Calico wild horses are out of sight, but not out of mind

Calico wild horses are out of sight, but not out of mind

Elyse Gardner & Bob Bauer Video of Calico Stallions Once Free, Now Captive

Out of sight, out of mind. That's what the BLM is hoping will happen to the captive wild horses from the Calico Mountains. The agency has used the Easter holiday as a rationale for cancelling the usual Sunday public visiting hours, so we're literally in the dark about what's happening behind the closed doors of the 320-are feedlot near Fallon, Nevada.


Calico wild horses are out of sight, but not out of mind
A captive mustang foal from another "gather," photographed by Pam Nickoles


So let's think about something we do know. Thanks to observers like Terri Farley, Elyse Gardner, Cat Kindsfather, and Tara Kain, we know that there are what Phantom Stallion author Terri Farley terms "phantom foals" at the Indian Lakes Road facility, so-called because the BLM hasn't been publicly reporting their births, and does not disclose their deaths. This must not continue.

According to Ms. Farley, until the foals born at the facility are branded, when they are approximately four months old, they don't officially exist. Apparently, it's BLM policy not to offer any special assistance to foals who are obviously injured or not thriving. These babies don't even receive the benefit of basic veterinary care in situations where medical intervention or an accurate diagnosis could mean the difference between life and death.

That was the case with a day-old dun colt with a distinctive dorsal stripe (characteristic of Spanish mustangs), whose suffering was witnessed by several observers on Sunday, March 21st. Terri's account of what they saw is chilling:

"11:45am. Visitors observe buckskin mare and newborn foal in a pen with other adult horses. Foal looks like 'he had melted into the contours of the ground' according to one observer and Mr. (John) Neill (BLM Facility Manager) said the foal was a weak newborn from the night before.

12:30pm. Sometime during the tour, members of the public notice a nursery pen with just six mare and foal pairs inside and wonder why the buckskin and her foal aren't with them.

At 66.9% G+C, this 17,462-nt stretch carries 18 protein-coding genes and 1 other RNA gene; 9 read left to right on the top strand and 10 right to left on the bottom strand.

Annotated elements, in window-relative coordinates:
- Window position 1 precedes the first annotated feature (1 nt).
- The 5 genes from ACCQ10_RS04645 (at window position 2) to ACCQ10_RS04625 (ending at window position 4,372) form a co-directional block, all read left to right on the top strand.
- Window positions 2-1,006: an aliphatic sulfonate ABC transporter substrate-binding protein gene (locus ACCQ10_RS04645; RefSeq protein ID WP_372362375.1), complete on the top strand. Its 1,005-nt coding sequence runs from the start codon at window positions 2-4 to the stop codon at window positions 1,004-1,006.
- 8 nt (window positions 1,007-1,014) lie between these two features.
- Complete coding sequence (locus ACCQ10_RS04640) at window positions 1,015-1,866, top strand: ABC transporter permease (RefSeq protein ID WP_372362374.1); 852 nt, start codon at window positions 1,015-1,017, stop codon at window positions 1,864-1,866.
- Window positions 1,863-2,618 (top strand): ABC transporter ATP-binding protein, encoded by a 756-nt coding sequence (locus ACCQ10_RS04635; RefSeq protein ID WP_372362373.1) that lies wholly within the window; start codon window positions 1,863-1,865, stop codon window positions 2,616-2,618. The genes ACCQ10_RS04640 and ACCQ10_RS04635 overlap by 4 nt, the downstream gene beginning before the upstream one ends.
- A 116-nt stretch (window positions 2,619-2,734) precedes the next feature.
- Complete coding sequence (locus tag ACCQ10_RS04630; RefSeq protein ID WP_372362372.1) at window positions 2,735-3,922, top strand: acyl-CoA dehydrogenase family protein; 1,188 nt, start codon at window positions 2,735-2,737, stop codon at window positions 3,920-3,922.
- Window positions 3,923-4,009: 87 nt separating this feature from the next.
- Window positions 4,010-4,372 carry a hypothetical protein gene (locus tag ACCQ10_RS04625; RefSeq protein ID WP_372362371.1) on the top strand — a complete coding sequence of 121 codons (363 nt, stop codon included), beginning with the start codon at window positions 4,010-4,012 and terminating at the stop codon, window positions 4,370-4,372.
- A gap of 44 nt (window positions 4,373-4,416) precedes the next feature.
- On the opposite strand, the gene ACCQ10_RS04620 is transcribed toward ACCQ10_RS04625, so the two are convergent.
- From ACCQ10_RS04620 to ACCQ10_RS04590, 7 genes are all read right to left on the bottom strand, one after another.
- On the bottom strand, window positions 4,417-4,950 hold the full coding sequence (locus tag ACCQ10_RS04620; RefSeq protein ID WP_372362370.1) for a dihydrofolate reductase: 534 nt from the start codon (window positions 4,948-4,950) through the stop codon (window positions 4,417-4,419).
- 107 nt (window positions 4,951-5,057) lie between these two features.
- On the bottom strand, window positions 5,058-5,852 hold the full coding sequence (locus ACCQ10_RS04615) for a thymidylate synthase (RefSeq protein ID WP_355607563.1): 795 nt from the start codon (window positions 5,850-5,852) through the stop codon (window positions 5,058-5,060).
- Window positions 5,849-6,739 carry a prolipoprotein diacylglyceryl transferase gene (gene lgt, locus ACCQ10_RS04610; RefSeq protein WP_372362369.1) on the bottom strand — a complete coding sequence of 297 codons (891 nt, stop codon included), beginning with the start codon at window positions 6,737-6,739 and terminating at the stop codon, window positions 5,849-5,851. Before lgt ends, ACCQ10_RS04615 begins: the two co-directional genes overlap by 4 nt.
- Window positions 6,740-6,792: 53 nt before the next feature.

1:45pm. Mr. Neill agreed with visitors that foal might be sick and indicated he would check on it. If necessary, a vet would be called.

2:00pm. As observers depart, foal is still down."

We don't really know exactly what happened next. We do know that John Neill told two different stories about the foal's demise. He told one caller that a vet had diagnosed the colt as having a broken femur, and that it was subsequently euthanized by "chemical injection." But a few days later, Mr. Neill admitted to Ms. Farley that he could "just tell" that the foal had a compound fracture; the veterinarian had never even been asked to examine the little guy. Neill said that he "took care of it," leaving open to conjecture what method he actually used to euthanize the colt.

The BLM must be held accountable for all of the horses in its care, regardless of whether they arrived in captivity on their own four feet or were carried there in-utero. We only know about the dun colt because he happened to be born on the night before a public tour. How many others like him have been born and died and been literally swept away before anyone from the outside world could see?

The continued cruelty that is being inflicted on the Calico wild horses is intolerable. But it's not enough for us to raise our voices on their behalf, we must also protect the wild horses who are still running free from suffering the same heartless injustices.

The U.S. Forest Service is proposing to greatly scale back the number of wild horses it will allow to occupy the Humboldt-Toiyabe National Forest in central Nevada. There isn't much time to to register your objections to their ill-conceived plan. Comments must be received by Monday, April 5th.

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